DateMySchool, an online meeting and dating platform for university students and alumni, launched at Elon on Aug. 17.
The site, founded by Columbia University MBA classmates Balazs Alexa and Jean Meyer, aims to connect academically driven, time-constrained students attending the same school or different schools within the same geographic area.
“Members understand, trust and relate to one another in a way that they cannot on other dating sites that match users based on their zip codes,” said Melanie Wallner, director of public relations at DateMySchool.
Unlike Facebook, DateMySchool helps members meet new people offline and maintains exclusivity by requiring active university email accounts.
“I think you can trust someone from DateMySchool as much as you can on Facebook,” said sophomore Becki Kennedy.
The site’s commitment to safety and privacy are cause for its network of over 31,000 members.
“DateMySchool has massive adoption at universities such as Harvard, Columbia and 350 others because what we do is the exact opposite of Facebook, LinkedIn or other networks,” said co-founder Balazs Alexa. “We show users people they don’t know, but can trust.”
Alexa and Meyer founded DateMySchool in November 2010 after a friend from the Columbia nursing school complained about her program having 90 percent females, while the co-founders were in the business school with 80 percent males.
Within one week of creating the program, 1,300 Columbia students registered.
As a service for young adults, DateMySchool has features designed specifically for college students, including free membership and filtering functions to establish friends, study partners and work contacts in the same region.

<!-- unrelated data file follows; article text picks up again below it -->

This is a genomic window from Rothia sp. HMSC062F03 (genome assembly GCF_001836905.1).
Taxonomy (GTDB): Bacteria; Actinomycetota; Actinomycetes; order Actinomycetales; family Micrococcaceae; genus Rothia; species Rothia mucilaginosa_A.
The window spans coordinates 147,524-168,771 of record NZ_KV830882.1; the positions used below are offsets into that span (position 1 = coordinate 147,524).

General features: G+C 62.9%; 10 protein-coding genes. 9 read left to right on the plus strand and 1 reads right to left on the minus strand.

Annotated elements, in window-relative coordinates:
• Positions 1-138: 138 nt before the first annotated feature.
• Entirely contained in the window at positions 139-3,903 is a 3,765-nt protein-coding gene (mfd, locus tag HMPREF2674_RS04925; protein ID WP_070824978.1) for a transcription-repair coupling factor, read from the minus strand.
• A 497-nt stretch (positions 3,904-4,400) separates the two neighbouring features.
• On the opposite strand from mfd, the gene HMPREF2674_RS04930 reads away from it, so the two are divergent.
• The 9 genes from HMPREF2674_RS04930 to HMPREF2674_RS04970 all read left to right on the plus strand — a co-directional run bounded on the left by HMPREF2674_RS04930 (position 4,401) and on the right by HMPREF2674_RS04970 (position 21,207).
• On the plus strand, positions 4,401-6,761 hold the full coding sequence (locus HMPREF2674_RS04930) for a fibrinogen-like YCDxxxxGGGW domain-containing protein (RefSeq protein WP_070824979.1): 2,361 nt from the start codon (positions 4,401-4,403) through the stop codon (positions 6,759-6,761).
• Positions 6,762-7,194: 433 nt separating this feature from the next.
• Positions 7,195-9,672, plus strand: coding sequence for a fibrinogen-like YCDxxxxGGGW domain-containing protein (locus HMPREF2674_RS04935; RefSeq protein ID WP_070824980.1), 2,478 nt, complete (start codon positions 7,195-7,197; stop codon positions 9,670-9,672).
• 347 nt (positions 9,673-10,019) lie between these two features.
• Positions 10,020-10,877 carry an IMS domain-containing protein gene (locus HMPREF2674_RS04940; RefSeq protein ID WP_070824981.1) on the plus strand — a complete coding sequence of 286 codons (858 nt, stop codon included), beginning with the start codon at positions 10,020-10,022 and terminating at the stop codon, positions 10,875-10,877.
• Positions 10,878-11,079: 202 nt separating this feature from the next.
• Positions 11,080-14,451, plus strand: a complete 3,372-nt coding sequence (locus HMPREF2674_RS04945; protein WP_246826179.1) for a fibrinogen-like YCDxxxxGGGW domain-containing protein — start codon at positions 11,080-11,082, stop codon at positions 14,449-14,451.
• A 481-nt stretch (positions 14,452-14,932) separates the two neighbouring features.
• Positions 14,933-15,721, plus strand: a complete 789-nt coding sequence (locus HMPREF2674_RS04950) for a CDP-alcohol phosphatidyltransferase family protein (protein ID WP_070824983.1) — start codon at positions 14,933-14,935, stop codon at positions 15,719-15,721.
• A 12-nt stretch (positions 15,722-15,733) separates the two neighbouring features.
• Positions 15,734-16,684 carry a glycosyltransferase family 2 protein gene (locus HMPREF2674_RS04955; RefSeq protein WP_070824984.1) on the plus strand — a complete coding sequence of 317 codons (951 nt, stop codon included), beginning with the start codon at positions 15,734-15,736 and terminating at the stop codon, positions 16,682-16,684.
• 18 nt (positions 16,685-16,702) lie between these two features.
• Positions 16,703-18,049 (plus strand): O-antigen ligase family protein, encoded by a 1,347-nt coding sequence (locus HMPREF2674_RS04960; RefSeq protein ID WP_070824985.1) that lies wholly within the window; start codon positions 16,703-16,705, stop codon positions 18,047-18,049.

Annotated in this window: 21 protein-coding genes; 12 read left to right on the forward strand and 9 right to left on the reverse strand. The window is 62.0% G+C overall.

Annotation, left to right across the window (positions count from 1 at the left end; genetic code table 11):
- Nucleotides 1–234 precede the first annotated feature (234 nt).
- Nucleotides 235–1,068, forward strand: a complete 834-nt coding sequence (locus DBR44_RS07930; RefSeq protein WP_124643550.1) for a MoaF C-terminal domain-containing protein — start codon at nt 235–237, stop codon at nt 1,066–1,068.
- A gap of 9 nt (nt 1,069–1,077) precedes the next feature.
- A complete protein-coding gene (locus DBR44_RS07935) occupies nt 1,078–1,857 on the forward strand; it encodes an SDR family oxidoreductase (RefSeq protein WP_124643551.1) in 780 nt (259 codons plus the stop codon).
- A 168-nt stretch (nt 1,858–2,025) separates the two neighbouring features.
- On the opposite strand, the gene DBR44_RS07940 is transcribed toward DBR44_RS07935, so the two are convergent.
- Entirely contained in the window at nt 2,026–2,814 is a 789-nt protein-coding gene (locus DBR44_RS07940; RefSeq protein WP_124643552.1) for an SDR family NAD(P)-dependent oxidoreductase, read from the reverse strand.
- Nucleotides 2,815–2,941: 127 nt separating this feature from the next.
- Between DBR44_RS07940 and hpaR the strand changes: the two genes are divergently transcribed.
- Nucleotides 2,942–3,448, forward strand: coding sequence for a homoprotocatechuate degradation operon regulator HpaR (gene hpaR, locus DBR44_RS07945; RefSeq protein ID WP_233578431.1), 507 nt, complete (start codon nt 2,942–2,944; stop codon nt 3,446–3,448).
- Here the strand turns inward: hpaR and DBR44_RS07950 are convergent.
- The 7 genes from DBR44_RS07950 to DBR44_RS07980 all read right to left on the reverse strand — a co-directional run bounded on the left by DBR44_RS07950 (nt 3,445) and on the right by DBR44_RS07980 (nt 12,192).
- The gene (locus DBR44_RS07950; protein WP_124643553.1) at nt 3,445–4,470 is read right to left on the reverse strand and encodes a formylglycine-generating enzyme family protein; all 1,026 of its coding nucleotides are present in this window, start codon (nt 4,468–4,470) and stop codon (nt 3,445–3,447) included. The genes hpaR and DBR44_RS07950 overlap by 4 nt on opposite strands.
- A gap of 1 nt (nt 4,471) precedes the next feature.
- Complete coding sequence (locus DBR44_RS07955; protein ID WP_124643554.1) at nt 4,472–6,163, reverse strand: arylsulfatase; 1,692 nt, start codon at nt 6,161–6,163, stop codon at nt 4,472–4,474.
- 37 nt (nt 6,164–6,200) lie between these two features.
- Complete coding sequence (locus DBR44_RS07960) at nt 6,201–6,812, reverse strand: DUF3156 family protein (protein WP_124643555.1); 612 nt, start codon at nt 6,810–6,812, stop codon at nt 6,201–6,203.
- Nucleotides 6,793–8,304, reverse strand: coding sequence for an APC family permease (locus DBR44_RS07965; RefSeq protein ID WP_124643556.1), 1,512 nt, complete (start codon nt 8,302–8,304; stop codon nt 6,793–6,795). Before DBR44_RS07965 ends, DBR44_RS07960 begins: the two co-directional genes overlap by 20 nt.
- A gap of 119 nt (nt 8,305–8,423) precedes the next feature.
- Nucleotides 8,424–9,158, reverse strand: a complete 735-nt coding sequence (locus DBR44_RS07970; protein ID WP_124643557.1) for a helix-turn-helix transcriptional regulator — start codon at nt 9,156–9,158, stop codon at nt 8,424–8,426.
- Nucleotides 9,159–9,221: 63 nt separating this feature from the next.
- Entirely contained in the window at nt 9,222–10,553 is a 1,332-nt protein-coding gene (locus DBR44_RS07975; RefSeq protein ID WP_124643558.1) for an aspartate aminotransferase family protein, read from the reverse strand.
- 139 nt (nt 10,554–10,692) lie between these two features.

“It enables members to control who may view their profiles,” Wallner said. “If an Elon student only wanted to connect with Duke students, one click makes that possible.”
Elon alumni and students may choose to be visible to members from seven nearby universities, including Wake Forest, UNC Wilmington and NC State.
“With the ability to filter schools and departments within the same geographic area, we match members who place the same priority on education, extracurricular activities and careers,” Wallner said.
Anonymity is another factor that appeals to university students.
“If members don’t want to see people they already know, they can limit their profile access so they’ll only meet people they don’t know,” Wallner said. “And because DMS offers various networking abilities, users can be discreet about their reasons for registering.”
Despite the platform’s advantages, Elon students question its role on campus.
“At a big school it might be more helpful, but I might not use it very much,” said sophomore Sarabeth Yglesias.
Elon’s small class sizes and campus life are already conducive to student relationships.
“It’s really easy to meet people of the opposite sex and become friends or study buddies or start going out,” said sophomore Laura Van Drie.
DateMySchool and other social networking sites could also initiate serious relationships.
“I think it could put a lot of pressure and strain on a relationship,” Van Drie said. “I feel like if you start on a dating site like that it would create a weird dynamic. Most people aren’t looking for really serious relationships, but if one falls into your lap, it’s different.”
Despite its potential for creating relationships, DateMySchool insists it is not just for dating, but helps members meet new people.
“One of my friends just got a job through personal contacts of a guy she met on DMS,” Wellner said. “Another friend keeps in touch with a DMS date that felt more platonic than romantic.”
The success of DateMySchool at Elon remains to be seen, but its possibilities for creating romantic, platonic, academic and professional relationships are only a click away.